A few days ago, I received the 15-pound box of dried dates from my date supplier in Southern California, the Date People. (I freeze most of the dates, and also will share with friends.) Rather than get just one variety, as I had in the past, I ordered the 4-variety pack. I didn’t know what it would include.
I opened the box and immediately ate one each of the four types–deglet noor, zahari, halawi, bahri–which range from light, firm and not too sweet, to brown, round, plump and chewy sweetness. Because I had ordered the chewy/sweet ones in the past, that’s what I thought dates were supposed to be. So my immediate reaction to the firmer deglet noor was disappointment.
But you know what? I have come to appreciate those more understated deglet noors. I find them nutty and refreshing. This reminds me that flexibility comes from being open to variations on a theme. In this case, the theme was dates, and I got the benefit of “stretching” as part of a variety-pack.
There’s nothing as lovely and cozy as a well-known routine, and beloved treat. And it can be difficult to let go of that security to try new things. But by trying new things, we discover new possibilities.
So consider how you could add the spice and potential new discovery by going for variety.
Next time you’re at your favorite restaurant, order one thing tried and true, and one new dish. Or invite along some friends so you can try the dishes your friends like. You may discover a new top favorite. Or not. In which case you still have one dish you can enjoy whole-heartedly.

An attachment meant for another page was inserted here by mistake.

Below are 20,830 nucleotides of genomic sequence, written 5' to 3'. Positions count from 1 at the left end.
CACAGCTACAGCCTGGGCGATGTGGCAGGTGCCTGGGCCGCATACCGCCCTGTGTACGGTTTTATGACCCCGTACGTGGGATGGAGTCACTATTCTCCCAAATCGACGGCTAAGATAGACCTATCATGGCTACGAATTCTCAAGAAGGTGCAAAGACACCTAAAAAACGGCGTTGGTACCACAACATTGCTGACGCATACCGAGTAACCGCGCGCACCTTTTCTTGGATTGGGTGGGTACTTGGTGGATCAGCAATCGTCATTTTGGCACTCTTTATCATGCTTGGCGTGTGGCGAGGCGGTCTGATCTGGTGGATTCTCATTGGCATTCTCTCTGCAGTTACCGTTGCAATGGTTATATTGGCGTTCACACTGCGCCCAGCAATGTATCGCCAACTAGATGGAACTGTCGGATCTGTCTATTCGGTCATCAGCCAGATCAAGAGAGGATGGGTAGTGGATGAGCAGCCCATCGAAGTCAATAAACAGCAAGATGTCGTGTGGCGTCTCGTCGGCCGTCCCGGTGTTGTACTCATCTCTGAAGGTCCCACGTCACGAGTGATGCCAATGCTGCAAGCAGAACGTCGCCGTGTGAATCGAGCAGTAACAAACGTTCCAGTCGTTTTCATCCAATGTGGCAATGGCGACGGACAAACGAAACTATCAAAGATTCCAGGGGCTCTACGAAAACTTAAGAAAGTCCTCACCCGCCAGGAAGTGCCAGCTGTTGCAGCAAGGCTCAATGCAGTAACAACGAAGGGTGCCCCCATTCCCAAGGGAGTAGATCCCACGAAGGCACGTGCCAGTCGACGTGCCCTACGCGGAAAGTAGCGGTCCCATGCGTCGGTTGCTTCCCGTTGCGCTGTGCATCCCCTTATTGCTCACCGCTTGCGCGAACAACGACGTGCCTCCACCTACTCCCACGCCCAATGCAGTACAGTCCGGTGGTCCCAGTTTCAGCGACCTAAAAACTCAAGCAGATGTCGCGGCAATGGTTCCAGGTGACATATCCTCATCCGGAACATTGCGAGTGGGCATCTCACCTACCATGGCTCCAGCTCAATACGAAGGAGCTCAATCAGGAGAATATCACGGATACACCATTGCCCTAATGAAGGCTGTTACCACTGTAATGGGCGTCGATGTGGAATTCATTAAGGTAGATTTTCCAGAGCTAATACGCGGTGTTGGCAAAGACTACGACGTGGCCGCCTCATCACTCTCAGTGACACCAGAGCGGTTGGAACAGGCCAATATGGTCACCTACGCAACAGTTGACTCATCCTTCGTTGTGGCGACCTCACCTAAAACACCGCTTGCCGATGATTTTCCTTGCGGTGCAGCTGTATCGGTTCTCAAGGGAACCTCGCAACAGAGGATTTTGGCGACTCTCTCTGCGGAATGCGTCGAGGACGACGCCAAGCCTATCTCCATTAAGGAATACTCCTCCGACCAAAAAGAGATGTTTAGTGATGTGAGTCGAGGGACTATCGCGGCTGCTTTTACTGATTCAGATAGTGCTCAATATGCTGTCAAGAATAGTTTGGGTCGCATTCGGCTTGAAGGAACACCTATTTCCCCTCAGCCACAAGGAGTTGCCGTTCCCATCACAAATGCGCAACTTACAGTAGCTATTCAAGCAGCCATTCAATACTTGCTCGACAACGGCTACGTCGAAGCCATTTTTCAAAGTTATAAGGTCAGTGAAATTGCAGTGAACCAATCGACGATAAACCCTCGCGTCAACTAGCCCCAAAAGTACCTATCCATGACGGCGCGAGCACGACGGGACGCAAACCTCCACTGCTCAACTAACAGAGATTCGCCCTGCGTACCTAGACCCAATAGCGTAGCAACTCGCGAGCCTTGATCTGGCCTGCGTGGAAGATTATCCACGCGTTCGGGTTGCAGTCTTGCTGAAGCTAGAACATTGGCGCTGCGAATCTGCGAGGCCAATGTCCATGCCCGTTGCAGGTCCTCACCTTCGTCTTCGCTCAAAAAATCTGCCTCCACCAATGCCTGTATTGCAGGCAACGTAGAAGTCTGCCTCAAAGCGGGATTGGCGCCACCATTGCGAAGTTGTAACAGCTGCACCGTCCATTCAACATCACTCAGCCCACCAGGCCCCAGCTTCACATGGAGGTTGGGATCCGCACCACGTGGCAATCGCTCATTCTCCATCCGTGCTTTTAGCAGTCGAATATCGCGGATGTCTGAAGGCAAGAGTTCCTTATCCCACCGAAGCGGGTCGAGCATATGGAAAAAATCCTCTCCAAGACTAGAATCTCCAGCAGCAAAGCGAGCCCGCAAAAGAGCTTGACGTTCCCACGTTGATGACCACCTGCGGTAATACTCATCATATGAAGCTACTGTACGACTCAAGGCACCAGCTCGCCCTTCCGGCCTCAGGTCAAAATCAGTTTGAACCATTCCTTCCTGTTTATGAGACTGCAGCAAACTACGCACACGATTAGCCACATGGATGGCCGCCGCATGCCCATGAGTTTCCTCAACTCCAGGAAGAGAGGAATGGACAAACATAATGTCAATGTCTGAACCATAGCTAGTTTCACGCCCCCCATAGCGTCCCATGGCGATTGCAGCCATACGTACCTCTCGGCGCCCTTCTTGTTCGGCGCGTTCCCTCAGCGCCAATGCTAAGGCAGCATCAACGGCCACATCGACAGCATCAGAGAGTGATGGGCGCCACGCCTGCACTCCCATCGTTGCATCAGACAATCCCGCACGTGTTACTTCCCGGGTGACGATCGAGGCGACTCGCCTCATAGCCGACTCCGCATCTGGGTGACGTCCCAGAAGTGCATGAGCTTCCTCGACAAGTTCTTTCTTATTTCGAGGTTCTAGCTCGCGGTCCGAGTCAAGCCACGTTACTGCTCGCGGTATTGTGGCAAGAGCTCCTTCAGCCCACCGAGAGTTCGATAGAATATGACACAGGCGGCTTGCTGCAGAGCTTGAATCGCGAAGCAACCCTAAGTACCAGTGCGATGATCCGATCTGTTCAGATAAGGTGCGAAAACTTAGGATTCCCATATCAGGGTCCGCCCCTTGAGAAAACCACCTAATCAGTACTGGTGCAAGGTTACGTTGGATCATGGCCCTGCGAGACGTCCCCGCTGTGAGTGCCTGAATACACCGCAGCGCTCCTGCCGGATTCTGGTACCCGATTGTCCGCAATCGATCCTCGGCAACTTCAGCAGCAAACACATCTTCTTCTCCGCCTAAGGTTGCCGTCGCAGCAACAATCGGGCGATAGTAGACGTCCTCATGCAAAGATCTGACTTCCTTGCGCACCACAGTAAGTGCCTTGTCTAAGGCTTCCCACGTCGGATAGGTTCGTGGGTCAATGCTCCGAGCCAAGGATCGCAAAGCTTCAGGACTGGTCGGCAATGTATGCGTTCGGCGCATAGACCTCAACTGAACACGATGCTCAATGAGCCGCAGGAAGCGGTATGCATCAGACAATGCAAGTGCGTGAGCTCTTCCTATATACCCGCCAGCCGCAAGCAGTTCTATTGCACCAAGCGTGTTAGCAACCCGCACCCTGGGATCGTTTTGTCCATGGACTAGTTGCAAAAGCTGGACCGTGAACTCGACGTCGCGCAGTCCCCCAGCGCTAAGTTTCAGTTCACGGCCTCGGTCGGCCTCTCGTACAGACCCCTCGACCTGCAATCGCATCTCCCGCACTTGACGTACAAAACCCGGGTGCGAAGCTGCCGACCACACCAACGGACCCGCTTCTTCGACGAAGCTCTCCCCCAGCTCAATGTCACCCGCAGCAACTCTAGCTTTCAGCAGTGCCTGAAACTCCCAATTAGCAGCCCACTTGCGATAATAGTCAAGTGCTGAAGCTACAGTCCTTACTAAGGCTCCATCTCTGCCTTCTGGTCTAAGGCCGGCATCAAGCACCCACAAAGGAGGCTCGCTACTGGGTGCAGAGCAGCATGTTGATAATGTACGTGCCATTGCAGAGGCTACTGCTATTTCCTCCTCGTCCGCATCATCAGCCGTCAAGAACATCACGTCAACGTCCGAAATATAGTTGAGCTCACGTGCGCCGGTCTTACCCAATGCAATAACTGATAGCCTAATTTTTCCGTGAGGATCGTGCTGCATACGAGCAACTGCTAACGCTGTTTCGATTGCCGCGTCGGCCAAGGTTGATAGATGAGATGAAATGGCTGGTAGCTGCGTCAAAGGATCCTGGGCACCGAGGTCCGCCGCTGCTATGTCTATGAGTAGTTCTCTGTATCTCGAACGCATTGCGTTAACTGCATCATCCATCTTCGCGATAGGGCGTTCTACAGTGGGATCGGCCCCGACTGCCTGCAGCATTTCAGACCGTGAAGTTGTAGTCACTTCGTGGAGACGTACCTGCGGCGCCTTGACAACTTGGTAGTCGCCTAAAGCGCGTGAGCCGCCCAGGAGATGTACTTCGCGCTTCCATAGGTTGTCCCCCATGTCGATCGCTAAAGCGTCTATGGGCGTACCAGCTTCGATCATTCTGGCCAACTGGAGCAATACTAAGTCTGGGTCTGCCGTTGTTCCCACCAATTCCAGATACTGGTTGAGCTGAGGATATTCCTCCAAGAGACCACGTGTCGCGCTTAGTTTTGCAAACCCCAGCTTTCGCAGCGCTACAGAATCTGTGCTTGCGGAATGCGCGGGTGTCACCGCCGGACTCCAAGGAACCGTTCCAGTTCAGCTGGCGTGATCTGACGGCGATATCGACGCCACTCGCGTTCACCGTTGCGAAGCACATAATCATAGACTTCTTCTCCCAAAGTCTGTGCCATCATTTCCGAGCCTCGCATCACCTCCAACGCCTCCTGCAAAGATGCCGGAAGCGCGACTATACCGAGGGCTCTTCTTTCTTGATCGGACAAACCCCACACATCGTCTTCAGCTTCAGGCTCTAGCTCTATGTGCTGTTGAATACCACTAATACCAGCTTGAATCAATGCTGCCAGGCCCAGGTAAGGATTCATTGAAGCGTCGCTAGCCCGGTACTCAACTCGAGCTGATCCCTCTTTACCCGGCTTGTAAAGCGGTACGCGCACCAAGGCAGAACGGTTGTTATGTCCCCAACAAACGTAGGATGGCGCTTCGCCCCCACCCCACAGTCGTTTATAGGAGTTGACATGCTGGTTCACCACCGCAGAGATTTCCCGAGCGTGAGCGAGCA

Is there a neighborhood you like to walk around? Or a park that you regularly visit? Change it up by taking a different route to get there, or vary the path you take when you are there. At the fork in the path, take the right instead of the left.
Here’s to celebrating the wonderful variety that is all around us, and within us.
The thing I love about Traditional Chinese Medicine is that it’s based on nature and the world, so just about anything in the world can relate back to its principles.
Last week, I went to see (again) my favorite parts of an exhibition by the Icelandic artist, Olafur Eliasson, at the SFMOMA. (Exhibit info here.) I didn’t know of this artist before this exhibition. They are big pieces. Color. Angles. Curves. And all kinds of materials, including water.
In one installment, (called Beauty), you walk into a darkened room where you see light passing through a misty “curtain” of fine water droplets, cascading down from above, onto the absorbing floor. The water drops reflect the light, so it appears like a wall, but really, it’s an illusion. We can walk through that “curtain”.
In another room is Notion Motion. When we walk on squeaky floor boards in front of a screen, the screen shimmers in different patterns. Depending on the location of the floor board; the amount of squeak. It turns out there’s a shallow water pool on the other side of the screen, and the shimmering is a reflection of the ripples on the water.
Another work which I only peeked into was an ice-sculpture. Actually an ice-covered car. Both times I passed by, my inner-cozy won out over my experience-adventurer.
Anyway, I’m writing about these water-related art objects, because they got me thinking about the Water Element. Since Winter is the season associated with the Water Element, how a propos, I thought, that I was drawn to water in different forms.
The cool thing about water, is its flexibility. It can take so many forms. From fluid liquid water to solid frozen blocks; from refreshing cooling mist to dangerously scalding vapors. In each form, it has a beauty and a power.